First of all credit where credit is due. Kilkenny was once again named the cleanest town in Ireland in the Irish Business Against Litter annual survey. This is the fourth time Kilkenny has been so rewarded. I walk in the city centre a few times most weeks and there are plenty of well-placed, and frequently emptied, litter bins. An early morning walker told me there are teams out cleaning the streets before dawn. A man with a sweeping machine is permanently at work.
The disturbing truth is that in Kilkenny, and throughout Ireland, if there were not substantial county council and voluntary resources put into picking up litter that has been dropped by louts the entire country would be filthy. The Tidy Towns people do fantastic clean-ups. Yet many people think nothing of dropping cigarette butts in the street. Chewing gum is a plague. And that is just the high streets. If you veer off the beaten track and go up the side streets there is litter everywhere. Bottles and cans are left, despite the fact that they can be easily recycled for free. On a four-mile walk in rural Ireland recently myself and friend estimated that we could easily have filled 10 black sacks, and probably more. These must have all been thrown out of cars. That is a behavioural problem.
We can clean up as much as we like, but how do you change the behaviour of people who see nothing wrong with throwing a pizza box on the ground. Ask a politician and they will tell you all about the legislation and fines that they have put in place. The dogs in the street (and for the moment let us leave what they do to one side) know full well that these fines are never, or hardly ever, enforced. The other route is education both by schools and by parents. Somehow or other over the years we have moved from a situation where littering was a complete no-no to one where I have seen parents litter with their children.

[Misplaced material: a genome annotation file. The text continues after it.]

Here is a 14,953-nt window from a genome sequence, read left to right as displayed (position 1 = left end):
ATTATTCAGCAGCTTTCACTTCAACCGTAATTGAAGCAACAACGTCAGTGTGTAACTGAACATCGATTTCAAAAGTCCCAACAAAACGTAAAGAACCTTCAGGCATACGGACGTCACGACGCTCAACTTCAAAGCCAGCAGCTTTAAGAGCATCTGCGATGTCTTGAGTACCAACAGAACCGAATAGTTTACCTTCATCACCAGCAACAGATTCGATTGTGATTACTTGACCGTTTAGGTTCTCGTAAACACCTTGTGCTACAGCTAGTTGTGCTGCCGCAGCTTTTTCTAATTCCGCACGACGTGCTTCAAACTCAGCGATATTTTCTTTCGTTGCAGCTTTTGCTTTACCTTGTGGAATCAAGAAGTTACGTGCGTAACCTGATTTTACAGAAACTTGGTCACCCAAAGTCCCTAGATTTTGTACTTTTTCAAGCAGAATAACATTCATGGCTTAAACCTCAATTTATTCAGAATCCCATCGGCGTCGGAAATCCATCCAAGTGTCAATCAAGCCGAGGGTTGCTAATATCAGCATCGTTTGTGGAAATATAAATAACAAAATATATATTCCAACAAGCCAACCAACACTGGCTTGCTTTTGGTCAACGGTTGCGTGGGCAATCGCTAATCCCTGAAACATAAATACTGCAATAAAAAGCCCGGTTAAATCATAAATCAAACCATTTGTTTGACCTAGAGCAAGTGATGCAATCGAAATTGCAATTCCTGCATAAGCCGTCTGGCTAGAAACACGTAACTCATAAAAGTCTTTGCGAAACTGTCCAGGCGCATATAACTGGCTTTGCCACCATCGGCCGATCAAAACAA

Without a doubt the problem has got worse since rubbish collection ceased to be done out of general taxation and people have to pay to have their waste collected. Most citizens behave responsibly, but the minority that do not cause an awful mess.
Even with the law-abiding householders there are three bins outside houses and still litter everywhere. I drove past a terrace of houses in Dublin and I am certain there were more ugly bins on view in front of the redbricks than there were inhabitants within. There are two towns I visit each year in France that are spotless. They both use the same system. Each town has a modest amount of litter bins but also mini collection centres where there are three bins that are easy to drop litter into. There is one for glass, one for plastic and paper and one for general domestic refuse. There are several such fixtures through the town in places where it is easy for a walker to drop in a bag, and where there is ample space for a car to pull up and empty a bootful. Further, people leave things that they do not want but are often in perfect condition beside the "bins" and they usually disappear rapidly. This system works. If you own a property in France, you will pay a residence tax, ownership tax and a waste collection tax. That would fill the streets here with concerned citizens. Not with litter.
Well done Kilkenny for coming out top of the pile. A big effort is being made and it is supported by a stupid system that is not being enforced. And no politician has the guts to deal with it.